When things aren’t going well in our community, our first impulse has traditionally been to get upset. Our second impulse has been to look for someone to blame.
Typically, we may point the finger at government: Why, we demand, aren’t they making progress on___ (insert the painful issue of the moment here)? This approach is counterproductive — and communities are realizing there is a much better way.
There really is no they; there is only we. Getting angry at “them” solves nothing, and the community continues to hurt. When citizens get engaged and take ownership of the issues, big progress happens and it happens fast.
Struggling communities can’t wait on government to fix their problems. This is true even in the best of times, and with the highly complex issues today’s communities face, it’s even more so. Elected officials are short on resources; plus, they move in and out of projects due to the election cycle. If there’s to be sustainable progress, it must be driven by private citizens.
In other words: Don’t get enraged. Get engaged.
I’ve seen more and more communities come to realize revitalization is the job of ‘we the people. It’s a big trend, and it’s taking place all across the country. And the first step is a mindset shift. Citizens start to think: What can I do to reinvent my community, to make it a great place to work, live, and play?
Here are some ways you can get more engaged in your own community:
— Shift your mindset to one of ownership. The first step in getting engaged is to make this your mantra: “My communityis my responsibility. Every child is my child.” This mental shift changes a lot of things. You’ll stop thinking only about things that directly affect you and your family and start thinking about the needs of others. You’ll start feeling a sense of responsibility for the well-being of all citizens. This mindset is crucial for a vibrant community.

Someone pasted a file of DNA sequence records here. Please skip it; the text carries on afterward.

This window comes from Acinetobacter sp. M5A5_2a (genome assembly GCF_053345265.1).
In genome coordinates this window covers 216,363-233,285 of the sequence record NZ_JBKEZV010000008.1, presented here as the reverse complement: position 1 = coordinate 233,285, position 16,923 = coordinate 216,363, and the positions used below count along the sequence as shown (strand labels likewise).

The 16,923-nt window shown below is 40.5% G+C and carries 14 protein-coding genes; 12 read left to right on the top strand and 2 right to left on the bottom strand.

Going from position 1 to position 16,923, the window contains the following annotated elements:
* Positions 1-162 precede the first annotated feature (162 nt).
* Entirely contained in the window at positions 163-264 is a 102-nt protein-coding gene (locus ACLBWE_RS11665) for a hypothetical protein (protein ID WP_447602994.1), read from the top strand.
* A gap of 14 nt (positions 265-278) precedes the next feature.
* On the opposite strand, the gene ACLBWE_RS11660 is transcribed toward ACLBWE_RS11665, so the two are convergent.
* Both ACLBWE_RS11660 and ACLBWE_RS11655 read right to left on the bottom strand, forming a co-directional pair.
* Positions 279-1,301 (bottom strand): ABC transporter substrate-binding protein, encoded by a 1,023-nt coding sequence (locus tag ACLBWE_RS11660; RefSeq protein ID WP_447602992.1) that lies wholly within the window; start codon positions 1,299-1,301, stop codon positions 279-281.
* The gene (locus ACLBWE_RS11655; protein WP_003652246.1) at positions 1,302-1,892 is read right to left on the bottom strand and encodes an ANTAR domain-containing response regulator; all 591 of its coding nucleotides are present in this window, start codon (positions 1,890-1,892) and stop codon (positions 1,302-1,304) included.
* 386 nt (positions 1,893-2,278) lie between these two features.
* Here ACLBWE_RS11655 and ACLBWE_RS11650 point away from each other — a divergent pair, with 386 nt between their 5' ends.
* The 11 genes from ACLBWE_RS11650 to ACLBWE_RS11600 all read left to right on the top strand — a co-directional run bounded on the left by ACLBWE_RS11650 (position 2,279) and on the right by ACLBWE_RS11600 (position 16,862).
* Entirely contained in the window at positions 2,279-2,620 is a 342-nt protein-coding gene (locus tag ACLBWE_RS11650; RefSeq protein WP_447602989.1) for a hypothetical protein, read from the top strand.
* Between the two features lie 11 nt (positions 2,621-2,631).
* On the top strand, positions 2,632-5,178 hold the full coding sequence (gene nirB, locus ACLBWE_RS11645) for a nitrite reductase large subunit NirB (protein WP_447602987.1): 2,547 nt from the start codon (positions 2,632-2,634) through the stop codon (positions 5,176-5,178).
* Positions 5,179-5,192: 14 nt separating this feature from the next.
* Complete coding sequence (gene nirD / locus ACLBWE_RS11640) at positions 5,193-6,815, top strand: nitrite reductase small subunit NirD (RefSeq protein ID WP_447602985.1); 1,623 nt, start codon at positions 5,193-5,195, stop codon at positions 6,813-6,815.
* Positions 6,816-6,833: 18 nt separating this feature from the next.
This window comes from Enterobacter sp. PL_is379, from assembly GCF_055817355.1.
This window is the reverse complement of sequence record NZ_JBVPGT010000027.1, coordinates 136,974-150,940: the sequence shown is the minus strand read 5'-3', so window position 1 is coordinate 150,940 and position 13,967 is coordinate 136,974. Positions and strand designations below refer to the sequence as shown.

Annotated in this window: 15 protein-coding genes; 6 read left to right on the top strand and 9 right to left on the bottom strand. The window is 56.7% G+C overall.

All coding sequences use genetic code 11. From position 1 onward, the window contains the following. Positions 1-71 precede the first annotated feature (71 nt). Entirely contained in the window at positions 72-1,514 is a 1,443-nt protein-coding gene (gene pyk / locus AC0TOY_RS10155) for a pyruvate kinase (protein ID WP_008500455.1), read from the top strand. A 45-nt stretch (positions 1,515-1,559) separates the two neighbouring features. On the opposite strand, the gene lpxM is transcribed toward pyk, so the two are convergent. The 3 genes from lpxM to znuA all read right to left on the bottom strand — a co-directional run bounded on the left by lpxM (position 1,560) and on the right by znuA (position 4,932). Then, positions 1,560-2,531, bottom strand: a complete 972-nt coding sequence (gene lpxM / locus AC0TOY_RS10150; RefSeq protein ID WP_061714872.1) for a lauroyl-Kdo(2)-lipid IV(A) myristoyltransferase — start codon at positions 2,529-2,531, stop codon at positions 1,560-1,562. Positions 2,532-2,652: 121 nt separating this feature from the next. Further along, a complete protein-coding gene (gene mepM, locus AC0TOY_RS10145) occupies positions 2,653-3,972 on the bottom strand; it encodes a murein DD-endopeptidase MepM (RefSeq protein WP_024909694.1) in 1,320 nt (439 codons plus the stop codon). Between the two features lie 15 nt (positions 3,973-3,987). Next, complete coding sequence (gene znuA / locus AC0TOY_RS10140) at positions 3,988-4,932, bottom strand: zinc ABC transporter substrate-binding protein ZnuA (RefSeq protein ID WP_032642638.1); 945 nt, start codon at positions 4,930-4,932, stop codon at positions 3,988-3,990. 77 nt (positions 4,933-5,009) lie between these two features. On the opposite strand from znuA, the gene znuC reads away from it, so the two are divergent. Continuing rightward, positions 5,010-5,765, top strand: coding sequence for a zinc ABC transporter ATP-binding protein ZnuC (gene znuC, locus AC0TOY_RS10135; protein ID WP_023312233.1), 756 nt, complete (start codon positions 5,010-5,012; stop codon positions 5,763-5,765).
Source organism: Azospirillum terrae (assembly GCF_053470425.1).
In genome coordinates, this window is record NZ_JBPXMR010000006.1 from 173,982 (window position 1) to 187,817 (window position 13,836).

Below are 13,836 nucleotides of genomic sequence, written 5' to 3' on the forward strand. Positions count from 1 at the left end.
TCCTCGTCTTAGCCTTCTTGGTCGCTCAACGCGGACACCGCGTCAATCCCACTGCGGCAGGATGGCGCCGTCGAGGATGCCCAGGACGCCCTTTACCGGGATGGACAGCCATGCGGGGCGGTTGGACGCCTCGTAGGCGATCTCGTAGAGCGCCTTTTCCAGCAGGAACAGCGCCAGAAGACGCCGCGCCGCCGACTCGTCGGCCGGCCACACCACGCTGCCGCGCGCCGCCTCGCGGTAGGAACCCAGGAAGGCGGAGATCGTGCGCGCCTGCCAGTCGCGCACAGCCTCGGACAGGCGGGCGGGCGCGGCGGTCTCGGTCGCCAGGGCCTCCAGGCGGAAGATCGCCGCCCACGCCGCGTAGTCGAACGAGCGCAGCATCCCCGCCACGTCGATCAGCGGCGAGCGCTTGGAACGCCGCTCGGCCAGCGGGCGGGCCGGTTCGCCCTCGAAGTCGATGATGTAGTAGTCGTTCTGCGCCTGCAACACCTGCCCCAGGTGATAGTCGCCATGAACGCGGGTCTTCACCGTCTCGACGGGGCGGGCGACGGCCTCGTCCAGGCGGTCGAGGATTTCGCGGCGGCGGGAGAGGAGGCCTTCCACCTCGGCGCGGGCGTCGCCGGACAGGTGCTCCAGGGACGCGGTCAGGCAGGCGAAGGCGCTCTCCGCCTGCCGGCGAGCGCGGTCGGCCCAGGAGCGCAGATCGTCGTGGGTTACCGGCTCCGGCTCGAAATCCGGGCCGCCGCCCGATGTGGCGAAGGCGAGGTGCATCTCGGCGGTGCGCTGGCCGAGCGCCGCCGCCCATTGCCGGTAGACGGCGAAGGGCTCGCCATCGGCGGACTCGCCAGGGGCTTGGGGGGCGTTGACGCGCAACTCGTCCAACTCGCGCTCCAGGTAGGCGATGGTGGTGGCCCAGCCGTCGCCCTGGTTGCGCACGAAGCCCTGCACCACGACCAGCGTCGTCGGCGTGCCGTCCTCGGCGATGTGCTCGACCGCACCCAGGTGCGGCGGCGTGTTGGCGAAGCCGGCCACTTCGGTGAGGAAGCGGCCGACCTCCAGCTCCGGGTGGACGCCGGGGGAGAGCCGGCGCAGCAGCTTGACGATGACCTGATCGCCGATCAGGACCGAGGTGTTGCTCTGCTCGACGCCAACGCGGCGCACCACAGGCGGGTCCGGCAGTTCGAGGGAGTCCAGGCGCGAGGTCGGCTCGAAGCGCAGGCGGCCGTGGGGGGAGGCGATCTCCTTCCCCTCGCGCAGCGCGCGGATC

— Get to know your neighbors and their issues. Talk to people everywhere: at school functions, at church, standing in line at the grocery store. Ask questions and solicit their opinions on community issues. Don’t be afraid to go outside your comfort zone and talk to those from different cultures and/or socioeconomic levels.
— Start a dialogue and keep an open mind. Listen to the other side before you make up your mind on a hot-button issue, even if you initially disagree with them. (There will be mixed levels of interest on different topics.) You might be surprised to find that your ideas change as you learn more. Even if you’ve publicly taken a position in the past and you change your mind, it’s okay to say that. People will respect you for being transparent and forthcoming.
— For sure, VOTE, but do more than that. It’s important to vote for smart, ethical elected officials who have the public’s interest at heart and who are committed to smart growth and community building. Do your research. Work to get people elected (or re-elected). You might even consider running for office yourself.
— Encourage and support engaged young people. For any community to thrive, it must attract young, talented people. Change cannot happen without them. Reach out to the youth in your community. Support their causes and show up to their meetings and marches. Also take your own children with you as you attend meetings and events. You’re showing them firsthand what it means to be an engaged citizen.
When you’re deeply engaged in building a vibrant community, it can be one of the toughest journeys you ever undertake. It can also be one of the most rewarding. Communities matter. When we improve them, we’re improving lives. I believe we have a human responsibility to do so to the best of our capacity.
This commentary has been edited for space. To read the entire article, visit the Sun’s website at: http://www.sanfernandosun.com.
Quint Studer is author of “Building a Vibrant Community” and founder of Pensacola’s Studer Community Institute, a nonprofit organization in Pensacola, FL focused on improving the community’s quality of life. For more information, visit www.vibrantcommunityblueprint.com and www.studeri.org.